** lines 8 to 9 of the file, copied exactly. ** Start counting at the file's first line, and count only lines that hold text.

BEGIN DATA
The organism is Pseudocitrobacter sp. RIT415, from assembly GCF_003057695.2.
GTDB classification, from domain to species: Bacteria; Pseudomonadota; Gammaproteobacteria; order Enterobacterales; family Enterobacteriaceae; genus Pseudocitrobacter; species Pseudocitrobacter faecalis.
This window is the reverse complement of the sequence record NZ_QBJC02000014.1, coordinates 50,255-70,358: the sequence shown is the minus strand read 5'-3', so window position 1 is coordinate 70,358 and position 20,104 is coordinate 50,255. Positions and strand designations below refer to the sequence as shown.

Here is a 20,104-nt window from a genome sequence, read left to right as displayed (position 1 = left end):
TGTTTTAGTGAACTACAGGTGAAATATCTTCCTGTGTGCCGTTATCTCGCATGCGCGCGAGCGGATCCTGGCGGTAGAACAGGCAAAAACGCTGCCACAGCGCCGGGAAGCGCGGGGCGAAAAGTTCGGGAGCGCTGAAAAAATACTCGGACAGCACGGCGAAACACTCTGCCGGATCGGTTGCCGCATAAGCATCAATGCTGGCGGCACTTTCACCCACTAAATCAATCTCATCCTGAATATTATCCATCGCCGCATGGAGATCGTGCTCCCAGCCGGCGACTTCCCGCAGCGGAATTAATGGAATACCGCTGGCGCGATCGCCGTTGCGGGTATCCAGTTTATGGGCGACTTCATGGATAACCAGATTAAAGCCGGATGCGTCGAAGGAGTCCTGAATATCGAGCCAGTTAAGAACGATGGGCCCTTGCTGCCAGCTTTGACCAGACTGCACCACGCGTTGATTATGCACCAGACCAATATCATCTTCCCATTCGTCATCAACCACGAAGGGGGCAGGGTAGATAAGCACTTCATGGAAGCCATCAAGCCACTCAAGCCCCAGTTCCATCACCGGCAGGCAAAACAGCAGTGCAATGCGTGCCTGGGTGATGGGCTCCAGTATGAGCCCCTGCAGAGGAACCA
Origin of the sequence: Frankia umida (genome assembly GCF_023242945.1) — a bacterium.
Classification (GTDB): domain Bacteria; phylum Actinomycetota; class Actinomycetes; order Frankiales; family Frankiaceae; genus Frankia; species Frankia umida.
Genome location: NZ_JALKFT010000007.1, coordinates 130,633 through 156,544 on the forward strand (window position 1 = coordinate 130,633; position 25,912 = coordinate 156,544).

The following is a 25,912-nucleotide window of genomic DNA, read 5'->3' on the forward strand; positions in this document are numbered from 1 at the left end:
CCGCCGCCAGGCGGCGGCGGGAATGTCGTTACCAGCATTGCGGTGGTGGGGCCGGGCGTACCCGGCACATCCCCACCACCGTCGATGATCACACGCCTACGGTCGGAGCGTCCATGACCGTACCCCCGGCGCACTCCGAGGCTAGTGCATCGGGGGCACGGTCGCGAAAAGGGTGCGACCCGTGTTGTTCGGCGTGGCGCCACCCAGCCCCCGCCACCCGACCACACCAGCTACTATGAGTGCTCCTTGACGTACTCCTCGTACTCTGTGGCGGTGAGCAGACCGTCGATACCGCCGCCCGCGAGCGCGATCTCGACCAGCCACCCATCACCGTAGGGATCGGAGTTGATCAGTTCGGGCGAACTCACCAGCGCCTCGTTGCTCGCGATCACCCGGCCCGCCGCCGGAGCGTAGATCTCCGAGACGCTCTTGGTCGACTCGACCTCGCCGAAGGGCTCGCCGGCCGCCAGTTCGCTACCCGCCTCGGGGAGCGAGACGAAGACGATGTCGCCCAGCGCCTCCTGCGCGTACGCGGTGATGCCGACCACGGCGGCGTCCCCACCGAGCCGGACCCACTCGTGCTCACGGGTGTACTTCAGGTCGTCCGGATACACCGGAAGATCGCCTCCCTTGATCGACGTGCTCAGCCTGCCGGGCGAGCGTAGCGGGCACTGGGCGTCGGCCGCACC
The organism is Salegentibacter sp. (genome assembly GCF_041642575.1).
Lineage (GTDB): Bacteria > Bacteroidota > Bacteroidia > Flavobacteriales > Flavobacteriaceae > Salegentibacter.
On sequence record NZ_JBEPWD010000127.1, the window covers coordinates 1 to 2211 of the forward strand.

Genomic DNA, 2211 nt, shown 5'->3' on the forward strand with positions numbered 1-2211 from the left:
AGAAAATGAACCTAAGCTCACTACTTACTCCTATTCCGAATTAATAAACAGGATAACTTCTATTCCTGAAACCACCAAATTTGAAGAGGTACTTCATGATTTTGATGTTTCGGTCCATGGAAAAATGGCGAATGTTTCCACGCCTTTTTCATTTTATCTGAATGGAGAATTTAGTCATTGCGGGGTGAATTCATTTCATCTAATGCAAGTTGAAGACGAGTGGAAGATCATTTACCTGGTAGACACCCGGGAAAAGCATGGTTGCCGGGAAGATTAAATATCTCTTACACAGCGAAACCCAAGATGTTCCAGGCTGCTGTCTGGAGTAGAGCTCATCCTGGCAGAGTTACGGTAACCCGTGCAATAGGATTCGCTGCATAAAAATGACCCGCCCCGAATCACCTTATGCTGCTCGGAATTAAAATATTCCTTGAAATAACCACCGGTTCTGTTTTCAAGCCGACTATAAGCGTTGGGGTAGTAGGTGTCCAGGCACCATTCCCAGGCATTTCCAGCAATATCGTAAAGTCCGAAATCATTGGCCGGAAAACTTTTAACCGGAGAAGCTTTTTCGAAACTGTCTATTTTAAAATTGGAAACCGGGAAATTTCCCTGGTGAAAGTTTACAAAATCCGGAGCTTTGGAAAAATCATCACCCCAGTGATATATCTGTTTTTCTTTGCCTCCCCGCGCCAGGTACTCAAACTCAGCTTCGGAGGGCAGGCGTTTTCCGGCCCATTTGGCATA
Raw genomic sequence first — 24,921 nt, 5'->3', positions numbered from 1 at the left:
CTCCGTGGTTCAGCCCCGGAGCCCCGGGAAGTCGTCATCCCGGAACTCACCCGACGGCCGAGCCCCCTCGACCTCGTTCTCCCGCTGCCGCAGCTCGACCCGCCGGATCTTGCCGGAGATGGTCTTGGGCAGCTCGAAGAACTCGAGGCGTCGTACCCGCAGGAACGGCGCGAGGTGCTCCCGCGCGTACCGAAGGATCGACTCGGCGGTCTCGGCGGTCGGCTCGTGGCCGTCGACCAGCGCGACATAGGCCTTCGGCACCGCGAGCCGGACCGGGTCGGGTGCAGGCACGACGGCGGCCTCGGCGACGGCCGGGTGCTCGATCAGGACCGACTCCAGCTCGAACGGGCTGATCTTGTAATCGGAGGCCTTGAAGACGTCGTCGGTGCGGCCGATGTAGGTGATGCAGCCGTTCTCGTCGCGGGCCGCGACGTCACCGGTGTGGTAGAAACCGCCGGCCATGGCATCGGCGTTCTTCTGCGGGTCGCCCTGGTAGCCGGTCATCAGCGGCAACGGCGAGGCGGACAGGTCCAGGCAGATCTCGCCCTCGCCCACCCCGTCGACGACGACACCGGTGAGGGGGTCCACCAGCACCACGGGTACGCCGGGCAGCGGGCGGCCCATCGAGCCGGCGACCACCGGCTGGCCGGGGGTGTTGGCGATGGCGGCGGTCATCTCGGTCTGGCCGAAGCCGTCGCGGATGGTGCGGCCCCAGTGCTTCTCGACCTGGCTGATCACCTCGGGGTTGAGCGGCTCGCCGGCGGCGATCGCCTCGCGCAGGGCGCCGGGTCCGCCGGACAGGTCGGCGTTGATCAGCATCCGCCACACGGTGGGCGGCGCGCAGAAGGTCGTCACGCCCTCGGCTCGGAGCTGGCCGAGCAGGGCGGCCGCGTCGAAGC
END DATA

Genome location: NZ_JALKFT010000007.1, coordinates 130,633 through 156,544 on the forward strand (window position 1 = coordinate 130,633; position 25,912 = coordinate 156,544).

The following is a 25,912-nucleotide window of genomic DNA, read 5'->3' on the forward strand; positions in this document are numbered from 1 at the left end: